Editor’s note: Third in a series of articles examining how each BYU program will stack up against its new conference foes. Today’s program: men’s cross-country. 

BYU is coming off its eighth-straight West Coast Conference title last fall, wrapping up the program’s tenure in the conference having won 10 of 12 championships. In fact, the BYU men haven’t finished lower than second in a conference championship since 1981.

BYU also finished third at the NCAA championships in 2022, the Cougars’ best finish since winning the program’s first national title in 2019, making it seven straight years of placing seventh or better at nationals. BYU also boasts four individual national champions: current head coach Ed Eyestone (1984); Josh Rohatinsky (2006); and Conner Mantz (2020, 2021). The four champions tie for fifth-most by a single school.

Entering the 2023 season, the Cougars will again be a force, thanks in part to the return of Casey Clinger. The American Fork native took seventh at nationals last year and has earned All-America recognition each of the four years he’s competed — thanks to an extra year of eligibility from the pandemic. Clinger will look to become BYU’s first five-time cross-country All-American in addition to contending for national and conference titles.

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Two other All-Americans, Brandon Garnica and Christian Allen, have graduated, but Clinger won’t be without help this year. Junior twin brothers Creed and Davin Thompson also each claimed All-America honors last season and are back. All-Region and All-WCC honorees Joey Nokes and Kenneth Rooks return and Aidan Troutner and Lucas Bons also have experience and will look to compete regularly this season.

Big 12 men’s cross-country

Since 2016, the Big 12 race has been a three-horse contest: Oklahoma State, Iowa State and Texas have gone one-two-three in some order every year since that time. Last year, it was OSU winning the Big 12 title, followed by ISU and UT.

On the other end of the spectrum, TCU, Baylor, Texas Tech and Oklahoma have consistently finished at the bottom of the conference the last few seasons; in addition, West Virginia does not have a team.

Oklahoma State went on to finish second at nationals, with Texas placing 18th last season. The year before at the 2021 NCAA meet, Iowa State took second, Oklahoma State third, and Texas 14th (BYU placed seventh).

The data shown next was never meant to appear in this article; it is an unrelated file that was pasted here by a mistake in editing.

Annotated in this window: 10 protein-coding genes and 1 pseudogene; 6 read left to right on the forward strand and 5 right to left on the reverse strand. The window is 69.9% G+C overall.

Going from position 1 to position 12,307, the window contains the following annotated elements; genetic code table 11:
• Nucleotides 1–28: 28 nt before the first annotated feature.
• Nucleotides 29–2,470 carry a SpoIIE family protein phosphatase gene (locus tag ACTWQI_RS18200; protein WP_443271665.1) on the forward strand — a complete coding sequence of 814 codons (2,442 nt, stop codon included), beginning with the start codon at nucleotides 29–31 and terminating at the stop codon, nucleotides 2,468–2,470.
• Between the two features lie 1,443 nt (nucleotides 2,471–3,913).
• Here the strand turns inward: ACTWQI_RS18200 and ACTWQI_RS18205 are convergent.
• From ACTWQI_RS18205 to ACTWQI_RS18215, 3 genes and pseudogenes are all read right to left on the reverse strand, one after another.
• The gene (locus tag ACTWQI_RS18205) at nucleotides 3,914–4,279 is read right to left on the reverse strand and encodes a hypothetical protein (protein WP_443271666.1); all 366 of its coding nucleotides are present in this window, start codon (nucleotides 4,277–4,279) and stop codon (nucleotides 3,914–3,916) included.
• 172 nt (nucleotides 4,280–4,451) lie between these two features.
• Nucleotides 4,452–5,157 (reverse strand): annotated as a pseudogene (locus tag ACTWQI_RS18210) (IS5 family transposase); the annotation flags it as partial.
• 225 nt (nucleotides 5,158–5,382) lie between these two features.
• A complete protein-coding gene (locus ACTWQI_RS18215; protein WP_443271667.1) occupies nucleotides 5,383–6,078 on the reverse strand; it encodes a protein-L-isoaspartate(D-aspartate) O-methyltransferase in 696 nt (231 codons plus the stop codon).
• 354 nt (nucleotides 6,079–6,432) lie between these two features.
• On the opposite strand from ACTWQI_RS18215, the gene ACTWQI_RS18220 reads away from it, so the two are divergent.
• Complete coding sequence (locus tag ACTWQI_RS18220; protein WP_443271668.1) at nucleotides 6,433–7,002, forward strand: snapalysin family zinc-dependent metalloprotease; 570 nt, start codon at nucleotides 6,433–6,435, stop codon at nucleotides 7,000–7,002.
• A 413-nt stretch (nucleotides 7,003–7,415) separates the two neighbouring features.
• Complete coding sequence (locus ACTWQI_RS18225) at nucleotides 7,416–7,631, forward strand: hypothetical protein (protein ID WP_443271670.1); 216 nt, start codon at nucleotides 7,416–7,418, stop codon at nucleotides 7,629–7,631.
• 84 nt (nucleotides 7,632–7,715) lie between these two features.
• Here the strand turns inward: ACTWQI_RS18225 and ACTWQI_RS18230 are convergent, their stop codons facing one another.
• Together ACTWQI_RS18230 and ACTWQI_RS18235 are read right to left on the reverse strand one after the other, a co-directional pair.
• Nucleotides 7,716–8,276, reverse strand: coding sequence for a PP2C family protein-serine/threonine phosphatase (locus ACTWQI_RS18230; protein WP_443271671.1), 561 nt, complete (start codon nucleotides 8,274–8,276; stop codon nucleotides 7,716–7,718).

By way of comparison, here are the number of top-10 finishes by Big 12 teams at the NCAA championships since 2000:

  1. Oklahoma State: 13 (won in 2009, 2010, 2012).
  2. BYU: 12 (won in 2019).
  3. Iowa State: 5.
  4. Oklahoma: 3.
  5. Texas: 3.

In fact, BYU and/or Oklahoma State has finished in the top 10 at the NCAA championships every year but one since 2004.

How will BYU fare?

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BYU has been an elite cross-country program for years, and most of its new conference opponents will not be able to keep up. It’s unlikely any longtime Big 12 teams will take a leap, and newcomers Houston (last qualified for nationals in 1980), Cincinnati (last qualified in 1970) and UCF (no men’s program) are nonfactors for now, leaving the usual suspects left to compete for the Big 12 title.

Oklahoma State will be a national championship contender again this year as it returns all but one of its participants from last year’s national meet, where the Cowboys lost the title in a tiebreaker with Northern Arizona. Consider how the Cowboys’ and Cougars’ returnees’ times compared at the 2022 NCAA Championships:

Oklahoma State — BYU

  • Alex Maier – 04:39.7 — Casey Clinger – 04:39.8.
  • Fouad Messaoudi – 04:41.7 — Davin Thompson – 04:44.6.
  • Victor Shitsama – 04:44.7 — Creed Thompson – 04:44.9.
  • Rory Leonard – 04:44.7 — Aidan Troutner – 04:46.9.
  • Ryan Schoppe – 04:47.8 — Joey Nokes – 04:47.8.

As you can see, it’s difficult to know who will come out on top this year, not only based on these times but with how much can change year to year. Perhaps because BYU lost two All-Americans and Oklahoma State lost just one, you give the nod to the Cowboys for now. But this year will certainly jumpstart what could be a long, fierce rivalry.

BYU cross-country runners compete in the 2022 NCAA championships in Stillwater, Oklahoma, where they finished third. | BYU Photo
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